I’ve talked before here about how important—and easy—it is to do things wrong quickly with digital marketing. That is, to try an idea out and then adjust it or even abandon it if it’s not working. One of the ways to do this is through A/B testing. Here are five tips:how to do A/B testing well as a marketer.
A/B testing is one of those things that is super simple to do but often isn’t done and that’s a real shame because testing is the only way to know if you’re marketing is really succeeding.
If you’re not familiar with A/B testing, it’s exactly what it sounds like: two versions of the same element (A and B) compared against each other simultaneously. For example, to determine which of two landing pages is better, you might send a link to one in an email to a small percentage of your mailing list and a link to the other to an equal portion of the list. You’ll know which ever page gets the most attention is the better page and you can then use that page with the remainder of your mailing list.
Here are some tips for successful A/B testing:
1. Test for your goals. The most important part of any test is knowing what to measure. It’s easy to measure things like clicks and page views, but are those metrics important to achieving your goals? Do they directly translate into sales? Do those things directly translate into sales for you? What if you run a campaign that significantly boosts your page views, but sales remain stagnant, or even drop? If you’re only measuring page views, you would say that campaign was a success when it really wasn’t. Test for your business goals and measure what matters.
2. Do one thing at a time. On the old TV show “M*A*S*H,” the finicky surgeon Major Charles Winchester once said “I do one thing at a time. I do it very well, and then I move on.” This is a good approach to take with A/B testing. Unless you have substantial experience and expertise with statistical research, test only one variable at a time.
3. Control for contaminating variables. While it’s usually best to only test for one thing at a time, a sloppy marketer might test multiple things at once by accident and ruin the experiment. A contaminating variable statistical speak for any variable that you’re not measuring, but which could interfere with the results (thereby contaminating them). For example, if you’re testing the effectiveness of two different landing pages, direct people to the different pages the same way. If you direct people to one page via Twitter and another via an email blast, then you won’t be able to gauge the effectiveness of either page since two different populations (email recipients vs. Twitter followers) and two different transmission methods have been introduced into the equation. If you want to measure all those things, share both landing pages via email and via Twitter.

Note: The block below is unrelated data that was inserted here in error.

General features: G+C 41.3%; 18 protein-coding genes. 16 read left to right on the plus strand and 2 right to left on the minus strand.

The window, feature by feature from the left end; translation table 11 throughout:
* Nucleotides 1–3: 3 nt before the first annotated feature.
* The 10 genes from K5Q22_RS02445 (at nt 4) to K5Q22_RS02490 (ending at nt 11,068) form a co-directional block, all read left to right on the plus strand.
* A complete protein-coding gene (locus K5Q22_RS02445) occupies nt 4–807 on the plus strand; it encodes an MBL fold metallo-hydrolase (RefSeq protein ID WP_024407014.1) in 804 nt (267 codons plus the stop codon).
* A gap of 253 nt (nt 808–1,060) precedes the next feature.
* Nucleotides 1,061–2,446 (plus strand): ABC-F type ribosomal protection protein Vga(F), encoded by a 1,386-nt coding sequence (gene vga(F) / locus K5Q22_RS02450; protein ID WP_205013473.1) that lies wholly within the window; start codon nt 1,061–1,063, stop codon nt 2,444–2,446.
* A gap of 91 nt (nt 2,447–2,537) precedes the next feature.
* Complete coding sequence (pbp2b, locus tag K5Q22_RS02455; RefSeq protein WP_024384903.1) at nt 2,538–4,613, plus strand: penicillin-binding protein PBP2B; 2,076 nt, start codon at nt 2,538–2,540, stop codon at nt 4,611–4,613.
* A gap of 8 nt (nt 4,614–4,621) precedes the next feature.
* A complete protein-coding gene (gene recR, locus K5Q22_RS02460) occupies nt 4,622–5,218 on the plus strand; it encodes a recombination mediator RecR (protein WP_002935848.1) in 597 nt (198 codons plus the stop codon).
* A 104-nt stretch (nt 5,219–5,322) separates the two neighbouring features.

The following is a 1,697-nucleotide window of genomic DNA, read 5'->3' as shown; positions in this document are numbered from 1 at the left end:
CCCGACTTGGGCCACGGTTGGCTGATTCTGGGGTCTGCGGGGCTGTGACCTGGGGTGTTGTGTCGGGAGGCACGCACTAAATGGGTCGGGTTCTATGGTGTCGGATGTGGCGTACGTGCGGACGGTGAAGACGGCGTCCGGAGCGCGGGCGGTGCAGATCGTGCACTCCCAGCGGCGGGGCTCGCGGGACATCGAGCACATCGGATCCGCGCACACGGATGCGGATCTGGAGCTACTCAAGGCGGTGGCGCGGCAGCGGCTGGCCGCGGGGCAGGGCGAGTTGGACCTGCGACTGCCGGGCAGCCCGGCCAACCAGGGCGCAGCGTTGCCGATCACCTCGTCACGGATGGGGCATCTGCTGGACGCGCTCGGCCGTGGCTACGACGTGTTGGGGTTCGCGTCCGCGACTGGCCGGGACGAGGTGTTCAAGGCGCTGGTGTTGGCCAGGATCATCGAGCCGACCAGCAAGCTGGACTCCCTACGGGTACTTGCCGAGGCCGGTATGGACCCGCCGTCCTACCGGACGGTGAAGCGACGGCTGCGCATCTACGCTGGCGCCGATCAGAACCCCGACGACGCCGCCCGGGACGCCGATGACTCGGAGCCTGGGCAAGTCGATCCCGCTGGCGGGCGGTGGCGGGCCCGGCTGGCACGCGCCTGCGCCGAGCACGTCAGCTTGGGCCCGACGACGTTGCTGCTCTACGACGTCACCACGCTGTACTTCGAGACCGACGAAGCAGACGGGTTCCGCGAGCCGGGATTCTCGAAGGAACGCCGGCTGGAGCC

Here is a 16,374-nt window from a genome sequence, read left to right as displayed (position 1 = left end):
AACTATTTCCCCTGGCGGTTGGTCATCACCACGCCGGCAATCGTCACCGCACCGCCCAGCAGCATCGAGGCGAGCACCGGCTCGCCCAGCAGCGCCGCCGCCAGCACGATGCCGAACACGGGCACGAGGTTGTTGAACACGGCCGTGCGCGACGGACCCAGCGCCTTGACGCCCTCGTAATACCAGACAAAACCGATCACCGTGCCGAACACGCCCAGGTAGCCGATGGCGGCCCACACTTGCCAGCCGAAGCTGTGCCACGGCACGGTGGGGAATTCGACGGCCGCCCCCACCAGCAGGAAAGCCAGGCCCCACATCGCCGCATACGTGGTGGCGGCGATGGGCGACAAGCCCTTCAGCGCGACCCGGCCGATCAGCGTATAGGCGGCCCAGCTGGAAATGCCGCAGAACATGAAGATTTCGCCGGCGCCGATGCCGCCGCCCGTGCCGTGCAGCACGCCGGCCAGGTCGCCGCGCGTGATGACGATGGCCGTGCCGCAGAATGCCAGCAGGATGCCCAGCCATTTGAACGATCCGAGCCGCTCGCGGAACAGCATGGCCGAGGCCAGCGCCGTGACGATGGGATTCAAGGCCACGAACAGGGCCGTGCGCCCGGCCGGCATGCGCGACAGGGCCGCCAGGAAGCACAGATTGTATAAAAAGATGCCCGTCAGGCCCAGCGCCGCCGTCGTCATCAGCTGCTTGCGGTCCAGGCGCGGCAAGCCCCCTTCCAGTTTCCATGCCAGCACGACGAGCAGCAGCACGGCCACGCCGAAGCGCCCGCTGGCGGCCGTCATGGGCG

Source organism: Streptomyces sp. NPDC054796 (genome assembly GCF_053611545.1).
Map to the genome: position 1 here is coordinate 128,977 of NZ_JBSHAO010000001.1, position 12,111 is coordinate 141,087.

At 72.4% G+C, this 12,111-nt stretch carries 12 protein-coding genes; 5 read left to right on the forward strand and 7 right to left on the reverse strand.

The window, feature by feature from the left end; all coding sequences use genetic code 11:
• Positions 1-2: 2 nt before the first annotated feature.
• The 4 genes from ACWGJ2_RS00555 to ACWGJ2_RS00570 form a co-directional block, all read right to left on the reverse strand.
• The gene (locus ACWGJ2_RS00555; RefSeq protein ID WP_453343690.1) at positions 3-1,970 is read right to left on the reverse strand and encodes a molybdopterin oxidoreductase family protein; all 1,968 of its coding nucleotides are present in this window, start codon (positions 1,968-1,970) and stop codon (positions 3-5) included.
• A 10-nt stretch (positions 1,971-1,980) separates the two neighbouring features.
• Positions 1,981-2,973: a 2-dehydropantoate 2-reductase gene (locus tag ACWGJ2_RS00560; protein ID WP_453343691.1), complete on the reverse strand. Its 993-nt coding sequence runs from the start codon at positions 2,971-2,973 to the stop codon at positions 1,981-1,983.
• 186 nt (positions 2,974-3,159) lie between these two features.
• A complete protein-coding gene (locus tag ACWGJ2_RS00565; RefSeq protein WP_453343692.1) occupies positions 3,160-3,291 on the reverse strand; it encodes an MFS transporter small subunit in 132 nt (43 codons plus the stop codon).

4. Test A and B version simultaneously. While it may be tempting to do a control group and then a variation, that would actually introduce contaminating variables (time period, etc.) to the experiment. Always test both versions simultaneously, directing some traffic to A and some to B.
5. Gut feelings have no place in A/B tests. The purpose of an A/B test is to show empirically which element is better. The most effective element may not be the best looking design or have the cleverest turn of phrase in the copy, but if it works, it’s the winner. Don’t let a gut feeling override what the data says (or if you’re going to do that, then just skip the hassle of the test altogether).
There you have it, five tips to make your next test a success. Good luck!
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